More specific to this article it is very true I always felt ashamed of myself and very self-conscious but the biggest problem was not only why it was happening but what was the core reason behind it, and then how to fix it. You’ve also set out to help people who are crippled with shyness not just people who need a small nudge in the right direction and their off to start a new vibrant life.

    I’d honestly go through this every day where I would just have all these negative thoughts running through my head, not just self-doubts but thinking about horrible situations and events that might happen to me, which I know are so untrue and ridiculous.

    Why I done this and still do, is a mystery. I have learned a lot to control it and also started asking myself each time I feel negative either “is this working for me or against me”. I think it came from something you’d said in an article about questioning your thoughts and confronting them.

    There is something I’ve noticed is that it is hard to weed out a specific negative thought but instead when you are so used to being like this it is like you have this constant train on negativeness running through your head. Did you notice this when you were in the shy crippled stage of your life?

    I also got to a point where I would psychologically punish myself day in and out without really realising that I was doing it. It was like there was a big switch on the side of my head, on one way it said “good thoughts and positive attitude” the other way it said “Negative self-destroying thoughts”, and of course the switch was turned to that side and stuck.

    Needless to say my life was consumed with little to no sexual realtionships with girls, poor choice of “friends” who take advantage of you, people not respecting you, and basically becoming a nobody. It is like a snowball effect in that you just get worse and worse, and get consumed so much you just hide in your room every other night.

    I did sort of loose the shyness a bit as I got older but still get negativeness and still have a bit of an inferiority complex and tend to become very paranoid and think people are always judging me when I talk to them. I also have lost some amazing opportunities with lots of women that I can only feel regret at now. I do have a lot going for me in my career and looks etc. but as soon as women show interest (If I notice that is) then convo usually waters down to um eh yeah so where do you work, what do you think of the weather and utter boring convo like that instead of stimulating convo. In some cases I have even said something quite outlandish, as I was so nervous, which then caused deep offense to the women.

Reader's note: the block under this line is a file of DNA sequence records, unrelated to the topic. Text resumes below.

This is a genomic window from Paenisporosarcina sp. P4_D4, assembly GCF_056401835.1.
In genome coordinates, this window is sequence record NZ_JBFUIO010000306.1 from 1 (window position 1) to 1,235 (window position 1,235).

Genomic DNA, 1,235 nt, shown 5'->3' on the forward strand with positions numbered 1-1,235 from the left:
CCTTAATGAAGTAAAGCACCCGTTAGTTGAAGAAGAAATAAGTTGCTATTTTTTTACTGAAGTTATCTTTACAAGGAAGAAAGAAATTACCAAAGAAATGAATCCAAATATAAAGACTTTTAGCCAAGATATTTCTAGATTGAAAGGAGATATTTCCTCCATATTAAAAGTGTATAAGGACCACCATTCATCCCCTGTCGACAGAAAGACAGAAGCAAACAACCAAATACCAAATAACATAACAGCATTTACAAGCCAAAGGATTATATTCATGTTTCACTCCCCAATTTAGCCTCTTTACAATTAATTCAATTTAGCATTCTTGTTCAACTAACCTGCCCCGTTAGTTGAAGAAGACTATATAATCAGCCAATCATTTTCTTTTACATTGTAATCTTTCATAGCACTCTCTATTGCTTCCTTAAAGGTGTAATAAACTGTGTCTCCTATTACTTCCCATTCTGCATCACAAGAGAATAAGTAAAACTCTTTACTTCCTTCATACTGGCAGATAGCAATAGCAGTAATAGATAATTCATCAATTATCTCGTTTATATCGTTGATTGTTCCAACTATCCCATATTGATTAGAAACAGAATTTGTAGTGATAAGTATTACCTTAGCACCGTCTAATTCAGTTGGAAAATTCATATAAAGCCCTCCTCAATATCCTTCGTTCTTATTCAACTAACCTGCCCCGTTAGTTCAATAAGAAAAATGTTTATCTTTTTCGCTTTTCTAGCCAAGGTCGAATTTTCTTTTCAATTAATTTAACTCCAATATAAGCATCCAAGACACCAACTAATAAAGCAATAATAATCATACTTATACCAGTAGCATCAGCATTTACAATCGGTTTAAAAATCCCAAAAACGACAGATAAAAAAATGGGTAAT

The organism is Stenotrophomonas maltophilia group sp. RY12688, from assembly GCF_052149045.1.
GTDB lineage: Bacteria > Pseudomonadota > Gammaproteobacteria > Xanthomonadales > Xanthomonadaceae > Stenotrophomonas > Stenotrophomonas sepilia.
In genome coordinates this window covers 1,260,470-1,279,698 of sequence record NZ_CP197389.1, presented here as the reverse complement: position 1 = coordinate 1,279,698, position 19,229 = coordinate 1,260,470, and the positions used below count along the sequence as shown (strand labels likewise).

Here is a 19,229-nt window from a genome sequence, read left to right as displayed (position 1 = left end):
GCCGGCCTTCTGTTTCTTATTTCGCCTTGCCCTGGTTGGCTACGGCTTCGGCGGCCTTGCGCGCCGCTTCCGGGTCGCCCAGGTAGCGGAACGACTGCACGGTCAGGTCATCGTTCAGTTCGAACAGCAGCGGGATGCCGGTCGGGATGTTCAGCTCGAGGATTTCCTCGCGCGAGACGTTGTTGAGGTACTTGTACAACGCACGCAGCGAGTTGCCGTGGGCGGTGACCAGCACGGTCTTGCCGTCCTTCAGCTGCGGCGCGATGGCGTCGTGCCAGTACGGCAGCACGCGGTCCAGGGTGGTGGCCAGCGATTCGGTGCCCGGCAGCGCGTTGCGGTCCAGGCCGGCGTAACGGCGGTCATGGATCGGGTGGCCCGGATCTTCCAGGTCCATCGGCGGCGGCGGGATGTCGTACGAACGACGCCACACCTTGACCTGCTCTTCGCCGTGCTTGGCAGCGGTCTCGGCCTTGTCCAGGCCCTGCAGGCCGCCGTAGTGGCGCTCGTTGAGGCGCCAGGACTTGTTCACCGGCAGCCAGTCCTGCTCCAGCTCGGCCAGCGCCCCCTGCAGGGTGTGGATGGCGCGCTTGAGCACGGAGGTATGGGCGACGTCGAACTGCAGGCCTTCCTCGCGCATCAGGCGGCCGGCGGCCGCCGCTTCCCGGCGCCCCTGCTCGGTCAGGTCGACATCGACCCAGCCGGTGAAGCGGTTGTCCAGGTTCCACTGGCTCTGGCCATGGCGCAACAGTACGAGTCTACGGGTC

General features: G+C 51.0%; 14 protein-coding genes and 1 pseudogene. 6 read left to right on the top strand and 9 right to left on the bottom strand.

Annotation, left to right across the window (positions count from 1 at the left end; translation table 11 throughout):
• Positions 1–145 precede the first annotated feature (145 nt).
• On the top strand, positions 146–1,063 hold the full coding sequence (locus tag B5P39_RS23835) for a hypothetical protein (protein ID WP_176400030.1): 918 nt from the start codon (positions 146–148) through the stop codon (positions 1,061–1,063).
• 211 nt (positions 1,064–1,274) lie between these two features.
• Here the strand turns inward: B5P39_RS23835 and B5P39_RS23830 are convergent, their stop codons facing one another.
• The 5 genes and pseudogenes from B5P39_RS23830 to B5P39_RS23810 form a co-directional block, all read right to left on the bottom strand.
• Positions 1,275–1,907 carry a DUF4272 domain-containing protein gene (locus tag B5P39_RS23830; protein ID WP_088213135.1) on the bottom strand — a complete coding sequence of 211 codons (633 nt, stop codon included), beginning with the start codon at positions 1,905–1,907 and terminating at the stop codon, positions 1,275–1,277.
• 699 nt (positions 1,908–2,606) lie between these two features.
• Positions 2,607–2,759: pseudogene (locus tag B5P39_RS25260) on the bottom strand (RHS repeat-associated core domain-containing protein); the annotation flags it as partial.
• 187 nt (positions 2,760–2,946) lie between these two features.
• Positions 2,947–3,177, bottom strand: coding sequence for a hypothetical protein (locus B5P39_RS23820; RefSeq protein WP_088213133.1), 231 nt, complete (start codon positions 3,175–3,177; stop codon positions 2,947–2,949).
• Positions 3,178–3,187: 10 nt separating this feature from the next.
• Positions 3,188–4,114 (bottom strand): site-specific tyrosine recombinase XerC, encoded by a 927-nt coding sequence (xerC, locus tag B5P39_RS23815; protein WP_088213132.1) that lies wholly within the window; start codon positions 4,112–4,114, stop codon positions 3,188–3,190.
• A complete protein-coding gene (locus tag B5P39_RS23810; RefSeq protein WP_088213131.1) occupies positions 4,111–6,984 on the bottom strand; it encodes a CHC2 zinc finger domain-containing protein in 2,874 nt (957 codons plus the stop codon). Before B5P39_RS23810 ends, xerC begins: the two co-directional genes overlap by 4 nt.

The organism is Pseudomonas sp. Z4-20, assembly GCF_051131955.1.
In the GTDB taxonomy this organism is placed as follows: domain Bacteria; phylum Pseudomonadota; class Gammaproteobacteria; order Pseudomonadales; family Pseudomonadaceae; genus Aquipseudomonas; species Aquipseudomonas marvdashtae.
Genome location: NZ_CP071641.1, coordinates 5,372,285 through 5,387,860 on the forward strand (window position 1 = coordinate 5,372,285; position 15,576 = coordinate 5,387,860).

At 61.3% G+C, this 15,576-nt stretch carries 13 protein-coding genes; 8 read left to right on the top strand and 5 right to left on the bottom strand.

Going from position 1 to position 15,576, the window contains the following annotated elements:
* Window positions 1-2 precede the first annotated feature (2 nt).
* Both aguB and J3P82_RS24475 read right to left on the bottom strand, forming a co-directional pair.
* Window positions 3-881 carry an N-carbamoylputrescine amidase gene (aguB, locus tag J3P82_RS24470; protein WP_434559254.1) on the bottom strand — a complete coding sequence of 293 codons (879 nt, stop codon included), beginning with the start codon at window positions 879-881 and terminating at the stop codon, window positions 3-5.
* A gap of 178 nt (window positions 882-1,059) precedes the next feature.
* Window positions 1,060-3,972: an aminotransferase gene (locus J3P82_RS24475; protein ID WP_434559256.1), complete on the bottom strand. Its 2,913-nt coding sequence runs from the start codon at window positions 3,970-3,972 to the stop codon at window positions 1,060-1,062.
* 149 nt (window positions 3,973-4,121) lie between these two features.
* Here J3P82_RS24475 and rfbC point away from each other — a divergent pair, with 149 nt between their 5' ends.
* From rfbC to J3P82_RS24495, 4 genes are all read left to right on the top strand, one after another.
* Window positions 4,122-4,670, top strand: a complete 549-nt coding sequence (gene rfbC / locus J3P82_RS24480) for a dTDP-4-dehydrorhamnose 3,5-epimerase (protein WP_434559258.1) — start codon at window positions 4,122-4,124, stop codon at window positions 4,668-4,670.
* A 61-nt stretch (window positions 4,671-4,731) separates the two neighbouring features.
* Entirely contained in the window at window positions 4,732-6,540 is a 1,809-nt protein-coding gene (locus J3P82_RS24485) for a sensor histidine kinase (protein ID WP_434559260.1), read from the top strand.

I could go on and on but needless to say I am determined to fix my problems and I will be going over your site a good bit more in the very near future.

    Many thanks

    Andrew

  • Thank you Sean for your article. I was surprised to see that you also went through a similar experience as me in first year university. I’m still in university now, although I’ve gotten more self aware, remnants of my previous depressive habits still remain. But reading this made me realize that there are others that have shared similar experiences as me. It gives me a reason not to coax myself.
    Thanks again

  • Hi Sean,

    I’m sitting here on my laptop, watching your videos instead of going to a party at college tonight, because I’ve gotten to a stage where I feel it to be absolutely pointless putting myself in social situations if I become so utterly self-conscious that I can’t connect with others.
    I really think your advice is getting to the core of social anxiety/shyness. I’ve often felt depressed when googling for advice on the internet that leaves me feeling more ashamed of myself and weird. Being better socially doesn’t have anything to do with having more things to say, as I often feel, but about being comfortable with yourself, and therefore being happy, and therefore naturally enjoying other people’s company
    I don’t really know what the worth of this comment is but, thanks so much for putting in the effort to share your advice. I look forward to watching more of your videos 🙂
    Jessica

  • my aunt, family and even people who were supposed friends put me down and i allowed them?! i let these scummy people put me down because i put up with their behaviour and what they did they named me as doing. how hurtful is that